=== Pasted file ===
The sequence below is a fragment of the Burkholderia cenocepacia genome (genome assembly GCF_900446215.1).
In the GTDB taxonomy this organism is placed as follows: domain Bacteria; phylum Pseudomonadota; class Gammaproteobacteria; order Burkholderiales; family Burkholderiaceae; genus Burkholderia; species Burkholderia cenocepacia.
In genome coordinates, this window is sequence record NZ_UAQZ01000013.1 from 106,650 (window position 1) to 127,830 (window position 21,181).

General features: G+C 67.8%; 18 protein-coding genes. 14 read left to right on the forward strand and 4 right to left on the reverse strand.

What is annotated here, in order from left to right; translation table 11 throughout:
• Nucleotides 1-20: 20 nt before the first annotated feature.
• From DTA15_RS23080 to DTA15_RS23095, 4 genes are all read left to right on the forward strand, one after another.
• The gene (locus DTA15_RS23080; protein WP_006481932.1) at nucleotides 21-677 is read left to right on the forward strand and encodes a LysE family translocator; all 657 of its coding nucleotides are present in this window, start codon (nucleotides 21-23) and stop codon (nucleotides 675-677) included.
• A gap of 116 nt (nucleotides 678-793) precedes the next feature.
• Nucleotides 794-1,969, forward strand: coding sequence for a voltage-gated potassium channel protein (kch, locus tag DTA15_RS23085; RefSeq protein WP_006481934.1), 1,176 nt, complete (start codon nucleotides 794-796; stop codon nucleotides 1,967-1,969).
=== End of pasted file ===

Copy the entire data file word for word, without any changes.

The sequence below is a fragment of the Burkholderia cenocepacia genome (genome assembly GCF_900446215.1).
In the GTDB taxonomy this organism is placed as follows: domain Bacteria; phylum Pseudomonadota; class Gammaproteobacteria; order Burkholderiales; family Burkholderiaceae; genus Burkholderia; species Burkholderia cenocepacia.
In genome coordinates, this window is sequence record NZ_UAQZ01000013.1 from 106,650 (window position 1) to 127,830 (window position 21,181).

General features: G+C 67.8%; 18 protein-coding genes. 14 read left to right on the forward strand and 4 right to left on the reverse strand.

What is annotated here, in order from left to right; translation table 11 throughout:
• Nucleotides 1-20: 20 nt before the first annotated feature.
• From DTA15_RS23080 to DTA15_RS23095, 4 genes are all read left to right on the forward strand, one after another.
• The gene (locus DTA15_RS23080; protein WP_006481932.1) at nucleotides 21-677 is read left to right on the forward strand and encodes a LysE family translocator; all 657 of its coding nucleotides are present in this window, start codon (nucleotides 21-23) and stop codon (nucleotides 675-677) included.
• A gap of 116 nt (nucleotides 678-793) precedes the next feature.
• Nucleotides 794-1,969, forward strand: coding sequence for a voltage-gated potassium channel protein (kch, locus tag DTA15_RS23085; RefSeq protein WP_006481934.1), 1,176 nt, complete (start codon nucleotides 794-796; stop codon nucleotides 1,967-1,969).